"Poor Niagara" explained United States' First Lady Eleanor Roosevelt upon first seeing Iguaçu Falls. No other names than "Great Water" therefore fit like the original to describe this grand spectacle of cascading waters.
Located on the borders of Argentina, Brazil and Paraguay, Iguaçu Falls are not the largest (Victoria Falls in southern Africa has that distinction) or the tallest (Angel Falls, Venezuela), but split into about 270 discrete falls and large islands it is certainly one of the most spectacular natural formations in the world.
What makes the falls special for ordinary tourists is their easy access. There are walkways extending out along many of the falls on both the Argentine and Brazilian sides, allowing visitors a close and intense experience with spell binding views of these ‘great waters'.
Formation of the falls
To understand how these falls formed, we have to go back more than 130 million years ago (Ma) to the Early Cretaceous. At that time, the earth's landmass consisted of one very large continent called Pangaea. This supercontinent started to break apart from forces created by internal currents in the mantle. This rifting phase would eventually create the continents we see today.
Among the new continents, South America and Africa started to separate in the Late Jurassic (for details about this process see GEO ExPro, vol. 5, no 4, pp 62-66). At first, minor uplift and thinning of the continental crust ensued as extensional forces started to tear apart this huge landmass. At the same time, massive outpouring of lava flows erupted from volcanoes and fissures that formed along the rifting zones. These flood basalts filled the early phases of subsidence along the southern-most part of the South American Plate, particularly onshore in the Parana Basin where the falls are found today.
This rifting event also created the huge potential for oil development on both sides of the Atlantic margins including the supergiant fields recently discovered in the ultra-deep water provinces along the Brazilian Atlantic margin (see GEO ExPro v. 5, no. 5 pp. 22-28).
The Parana Continental Flood Basalt Province (known as the Serra Geral Formation in Brazil) is one the world's largest covering an area over 1,200,000 km² in southern Brazil, northern Argentina, Paraguay, and Uruguay. The lavas were extruded during the Early Cretaceous period between 138 and 127 Ma and reach a maximum thickness of 1.7 km.
"The flood basalts form very hard, flat lying and erosional resistant layers that the major rivers of the region meandered across over time," says Professor Dr. Breno Leitão Waichel of the State University of the West of the Paraná. "In fact, of all the major South American rivers, the Paraná has the most perfect adjustment to the area's structure and it developed after the outpouring of the Serra Geral basalts. In the Iguaçu Falls area the volcanic pile is about 1,000 m thick."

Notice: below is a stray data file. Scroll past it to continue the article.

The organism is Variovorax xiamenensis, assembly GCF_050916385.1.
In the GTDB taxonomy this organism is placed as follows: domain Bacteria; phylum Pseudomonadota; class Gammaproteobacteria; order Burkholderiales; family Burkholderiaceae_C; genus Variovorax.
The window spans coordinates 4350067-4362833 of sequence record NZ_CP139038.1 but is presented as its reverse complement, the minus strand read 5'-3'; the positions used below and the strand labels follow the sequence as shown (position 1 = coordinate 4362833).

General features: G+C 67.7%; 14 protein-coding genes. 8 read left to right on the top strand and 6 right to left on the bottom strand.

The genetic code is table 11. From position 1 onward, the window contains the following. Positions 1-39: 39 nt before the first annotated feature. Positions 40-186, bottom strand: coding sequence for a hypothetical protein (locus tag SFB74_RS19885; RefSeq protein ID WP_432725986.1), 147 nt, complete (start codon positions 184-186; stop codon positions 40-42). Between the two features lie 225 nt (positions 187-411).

"In general, the basalts are pahoehoe flows (with the smoother, ropy style surfaces) approximately 30 m thick. Each flow has an internal 3-part division with a base, core, and vesiculated top."
"The alignments (or fractures) related to the river paths took shape during the cooling of the lithosphere after the lava extrusions. This faulting is probably part of the basement structure that formed around the time the magmatism of the Serra Geral occurred."
"A major fault along the Paraná riverbed (north-south structure) became evident and was identified as a stunning uplift around 80 Ma. The Iguaçu River is found along an east-west alignment with much of the present morphology being the result of water sculpturing during the Tertiary and Quaternary," says Dr. Breno Leitão Waichel.
As the flat lying basalt flows (at least 11 individual flows in this region) were gradually uplifted by faulting, erosion started to create the falls we see today. The energy of the water falling over the abrupt faulted step creates a depression at its base. Over time, the higher energy zone at the base of the step gradually erodes back into the lower layers. Without support, the upper layers crumble progressively upstream. Large blocks of the upper lava layers can be seen at the base of the falls. The edge of the basalt cap recedes only 3 mm per year. This erosional process continues today 23 km from the original starting position at the confluence with the Paraná River.
Visiting the falls
Plan at least two days to truly see the falls and environments around them. The area is open year-around, the photos shown in this article were taken in early May. The high season is in January and February when most Brazilians and Argentineans are on holidays. May through July are the rainy months, when the volume of water going over the falls is at its maximum. Viewing and hiking the falls trails from both the Argentina and Brazil sides is a must. Boat, rafting, and rainforest tours will top off your trip.
The town of Puerto Iguazú on the Argentina side of the park is a good place to stay with frequent scheduled bus service to the park. A short walk away from the center is Tres Fronteras offering the unusual view of two other countries, Brazil and Paraguay, at the confluence of the Iguaçu and Paraná Rivers. Each country displays their own obelisk painted with the colors of their country flag.
Local buses can take you south on a day trip to the Minas de Wanda where tours of the mines are conducted for the public, along with a museum and shop displaying the gorgeous geodes and minerals.